Stomp Will Leave The East Village After 21 Years

fa-2012-08-30-stomp-01Theaters are important. They’re actually one of the most important factors when it comes to a theatre-going experience. While many may not realize the importance of this factor, for once, a spotlight is currently being shinned on it as a situation develops downtown. While the Lower East Side is known for its rough feel compared to the glowing Times Square region where most other theaters can be found, the producers of one show have decided that feel can stay outside or else. A groundbreaking Off-Broadway production is on the verge of moving as problems plaguing it’s space might finally amount to enough being enough. Today, Luner on Theatre brings you the news that Stomp will leave the East Village and move uptown!

250px-Orpheum_TheatreProducers of the hit Off-Broadway show Stomp have officially announced they will leave the Lower East Side after 21 years. The decision comes following several requests from the producers to the owners of the theatre, the Orpheum, to maintain and fix several issues within the building that were not made. Manhattan’s Supreme Court Justice Jeffrey Oing officially ruled Stomp may break its contract with the company in order to move uptown into a new theatre. According to the producers, several issues currently plaguing the theatre include fixing the air conditioning, upgrading rest rooms and improving the carpets. Lawyers for the venue have argued the theatre is in the process of making repairs and that Stomp should allow time before departing. Many are worried about the venue’s fate without the hit show.

In a statement to the press, a representative for the production released the following statement:

“Stomp did not want to move [but] it smells like sewage” in the lobby, Glenn Spiegel, the show’s lawyers said, according to court papers. As much as Stomp values its time in the East Village, the fact remains that the show needs a safe and properly maintained space for its audience, staff and cast. Perhaps the question really should be directed to Liberty Theatres as to whether they have abandoned the neighborhood by neglecting the building, despite repeated requests by Stomp to make necessary repairs.”

Liberty Theatres, the owner of the Orpheum Theatre, have released the following statement to counter:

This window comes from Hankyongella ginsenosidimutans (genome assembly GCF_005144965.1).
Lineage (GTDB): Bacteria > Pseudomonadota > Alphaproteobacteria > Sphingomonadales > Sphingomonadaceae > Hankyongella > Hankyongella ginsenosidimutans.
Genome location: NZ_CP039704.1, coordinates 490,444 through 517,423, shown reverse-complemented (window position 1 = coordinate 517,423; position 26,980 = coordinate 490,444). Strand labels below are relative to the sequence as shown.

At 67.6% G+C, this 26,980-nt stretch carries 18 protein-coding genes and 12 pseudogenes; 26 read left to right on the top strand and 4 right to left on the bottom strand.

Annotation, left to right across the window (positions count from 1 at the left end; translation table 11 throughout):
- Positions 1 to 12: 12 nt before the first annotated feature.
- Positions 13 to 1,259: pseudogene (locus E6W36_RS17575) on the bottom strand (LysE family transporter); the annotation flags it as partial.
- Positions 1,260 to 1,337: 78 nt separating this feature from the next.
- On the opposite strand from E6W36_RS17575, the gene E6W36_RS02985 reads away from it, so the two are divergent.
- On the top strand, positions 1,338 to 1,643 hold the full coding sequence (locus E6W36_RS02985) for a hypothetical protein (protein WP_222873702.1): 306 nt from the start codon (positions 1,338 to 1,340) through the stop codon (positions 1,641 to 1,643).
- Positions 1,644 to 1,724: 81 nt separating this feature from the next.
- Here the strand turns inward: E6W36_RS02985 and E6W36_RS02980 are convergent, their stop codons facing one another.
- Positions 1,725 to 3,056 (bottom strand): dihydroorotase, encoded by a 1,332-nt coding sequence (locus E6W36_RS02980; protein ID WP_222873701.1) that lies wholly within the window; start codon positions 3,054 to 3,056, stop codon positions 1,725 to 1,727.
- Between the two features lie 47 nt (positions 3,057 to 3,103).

“After a successful 21-year relationship with The Stomp Company, they informed us that they are seeking to breach their license agreement with Liberty Theatres on what can only be described as purely fabricated grounds. Our hope is that for the good of the production and all crew and cast members we are able to reach resolution swiftly so that Stomp can continue to entertain audiences in the theater it has called home since its very first show in 1994.”

573103-05-0045However, it’s not that easy. Justice Oing has also reminded Stomp that they will need to pay $5,000 a week or 5% of its grosses to the Orpheum if it moves to a new Off-Broadway Theatre. However, Stomp‘s lawyers have ruled that will not apply if the show is moving due to the issues mentioned above. Justice Oing also argued in defense of the building and it’s owners but remarked they “could not hold them hostage forever”. Owners for the building have argued they took “a chance” on Stomp when it first came to America in 1994 and have helped it survive through financial tough times following the September 11th attacks and the 2008 recession keeping it alive until this current day. It is currently not clear how the case will play out.

stomp1Stomp is a musical created through physical performance making music using matchboxes, garbage cans, lids, brooms and other riff-raff collected off the streets of East Village. The show was originally created in and premiered in the United Kingdom in 1991. The production first came to America in 1994 debuting at the Orpheum in February 1994. In 1994, the show won the Obie Award and a Drama Desk Award for Most Unique Theatre Experience. The production surpassed 5,000 performances in 2006 and is currently celebrating its 21st anniversary in New York this season.

At this time, no official date has been set for when Stomp will end its run in the Lower East Side. There has also been no official announcement of the production moving uptown to a new theatre or when performances would begin there. So will it even happen? Only time will truly tell. I will say that if Stomp does not plan to move and this indeed was a major press stunt, it should be applauded. Theaters (the actual building) are so important when it comes to the theatre experience. They’re more important than most people realize. This is where your experience begins with a show. The owners of the Orpheum should move forward immediately to address the concerns Stomp has brought to them not only in hopes of this production staying where it is but in order to be prepared for life beyond Stomp. A working, safe theatre that honors its history and past while working towards only providing the best for its patrons and clients is the only acceptable theatre New Yorker’s should ever accept.

Will Stomp stay or go? Only time will tell as the saga continues downtown and New York watches as one of the most iconic Off-Broadway productions decides what its future will look like. No matter what happens, I hope to see Stomp continue and the Orpheum Theatre improve its conditions in a best of both worlds situation. For more information, visit Stomp’s Official Website, Facebook Page or TwitterAnd of course, check out the rest of Luner on Theatre for all your theatre news you don’t only need but want to know and so much more! 



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